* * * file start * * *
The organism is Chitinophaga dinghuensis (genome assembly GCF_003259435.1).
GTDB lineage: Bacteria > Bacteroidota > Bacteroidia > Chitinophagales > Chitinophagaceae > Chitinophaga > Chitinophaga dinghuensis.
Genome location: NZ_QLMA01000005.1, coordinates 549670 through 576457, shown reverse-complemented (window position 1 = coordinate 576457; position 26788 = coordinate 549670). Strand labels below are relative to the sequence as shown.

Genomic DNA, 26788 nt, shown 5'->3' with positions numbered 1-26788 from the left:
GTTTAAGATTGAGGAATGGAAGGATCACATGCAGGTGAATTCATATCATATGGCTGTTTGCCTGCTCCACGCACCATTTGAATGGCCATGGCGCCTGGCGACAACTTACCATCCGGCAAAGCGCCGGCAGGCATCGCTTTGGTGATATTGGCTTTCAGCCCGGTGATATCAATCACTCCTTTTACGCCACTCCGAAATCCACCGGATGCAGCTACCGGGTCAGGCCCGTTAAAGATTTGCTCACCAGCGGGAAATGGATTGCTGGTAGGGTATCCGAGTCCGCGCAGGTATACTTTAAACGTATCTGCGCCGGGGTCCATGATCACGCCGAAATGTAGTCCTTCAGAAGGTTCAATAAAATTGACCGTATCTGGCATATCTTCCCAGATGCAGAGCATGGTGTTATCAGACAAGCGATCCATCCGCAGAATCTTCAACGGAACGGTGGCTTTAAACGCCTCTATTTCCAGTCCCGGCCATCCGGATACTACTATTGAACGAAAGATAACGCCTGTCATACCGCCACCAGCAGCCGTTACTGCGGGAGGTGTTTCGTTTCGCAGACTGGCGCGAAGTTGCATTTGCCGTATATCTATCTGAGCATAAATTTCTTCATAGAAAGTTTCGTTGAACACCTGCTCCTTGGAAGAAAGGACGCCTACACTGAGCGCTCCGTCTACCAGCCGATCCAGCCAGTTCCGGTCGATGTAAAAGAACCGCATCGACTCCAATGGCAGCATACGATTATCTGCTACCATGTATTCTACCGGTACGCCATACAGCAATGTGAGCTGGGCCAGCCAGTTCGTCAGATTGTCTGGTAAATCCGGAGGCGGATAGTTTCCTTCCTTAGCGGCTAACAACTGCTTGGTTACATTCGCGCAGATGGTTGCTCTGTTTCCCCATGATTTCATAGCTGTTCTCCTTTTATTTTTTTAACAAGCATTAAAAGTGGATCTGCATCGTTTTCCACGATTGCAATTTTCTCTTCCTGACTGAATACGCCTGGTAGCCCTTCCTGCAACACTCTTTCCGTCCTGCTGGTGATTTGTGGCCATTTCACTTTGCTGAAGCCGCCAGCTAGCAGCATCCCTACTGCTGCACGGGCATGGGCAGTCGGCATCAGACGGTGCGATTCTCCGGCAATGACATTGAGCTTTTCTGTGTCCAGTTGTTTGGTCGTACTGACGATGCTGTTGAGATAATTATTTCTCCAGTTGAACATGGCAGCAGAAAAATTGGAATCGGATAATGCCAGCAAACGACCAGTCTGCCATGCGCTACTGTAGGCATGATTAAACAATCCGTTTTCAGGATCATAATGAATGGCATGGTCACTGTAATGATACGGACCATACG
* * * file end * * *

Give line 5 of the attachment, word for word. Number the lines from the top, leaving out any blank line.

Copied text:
GTTTAAGATTGAGGAATGGAAGGATCACATGCAGGTGAATTCATATCATATGGCTGTTTGCCTGCTCCACGCACCATTTGAATGGCCATGGCGCCTGGCGACAACTTACCATCCGGCAAAGCGCCGGCAGGCATCGCTTTGGTGATATTGGCTTTCAGCCCGGTGATATCAATCACTCCTTTTACGCCACTCCGAAATCCACCGGATGCAGCTACCGGGTCAGGCCCGTTAAAGATTTGCTCACCAGCGGGAAATGGATTGCTGGTAGGGTATCCGAGTCCGCGCAGGTATACTTTAAACGTATCTGCGCCGGGGTCCATGATCACGCCGAAATGTAGTCCTTCAGAAGGTTCAATAAAATTGACCGTATCTGGCATATCTTCCCAGATGCAGAGCATGGTGTTATCAGACAAGCGATCCATCCGCAGAATCTTCAACGGAACGGTGGCTTTAAACGCCTCTATTTCCAGTCCCGGCCATCCGGATACTACTATTGAACGAAAGATAACGCCTGTCATACCGCCACCAGCAGCCGTTACTGCGGGAGGTGTTTCGTTTCGCAGACTGGCGCGAAGTTGCATTTGCCGTATATCTATCTGAGCATAAATTTCTTCATAGAAAGTTTCGTTGAACACCTGCTCCTTGGAAGAAAGGACGCCTACACTGAGCGCTCCGTCTACCAGCCGATCCAGCCAGTTCCGGTCGATGTAAAAGAACCGCATCGACTCCAATGGCAGCATACGATTATCTGCTACCATGTATTCTACCGGTACGCCATACAGCAATGTGAGCTGGGCCAGCCAGTTCGTCAGATTGTCTGGTAAATCCGGAGGCGGATAGTTTCCTTCCTTAGCGGCTAACAACTGCTTGGTTACATTCGCGCAGATGGTTGCTCTGTTTCCCCATGATTTCATAGCTGTTCTCCTTTTATTTTTTTAACAAGCATTAAAAGTGGATCTGCATCGTTTTCCACGATTGCAATTTTCTCTTCCTGACTGAATACGCCTGGTAGCCCTTCCTGCAACACTCTTTCCGTCCTGCTGGTGATTTGTGGCCATTTCACTTTGCTGAAGCCGCCAGCTAGCAGCATCCCTACTGCTGCACGGGCATGGGCAGTCGGCATCAGACGGTGCGATTCTCCGGCAATGACATTGAGCTTTTCTGTGTCCAGTTGTTTGGTCGTACTGACGATGCTGTTGAGATAATTATTTCTCCAGTTGAACATGGCAGCAGAAAAATTGGAATCGGATAATGCCAGCAAACGACCAGTCTGCCATGCGCTACTGTAGGCATGATTAAACAATCCGTTTTCAGGATCATAATGAATGGCATGGTCACTGTAATGATACGGACCATACG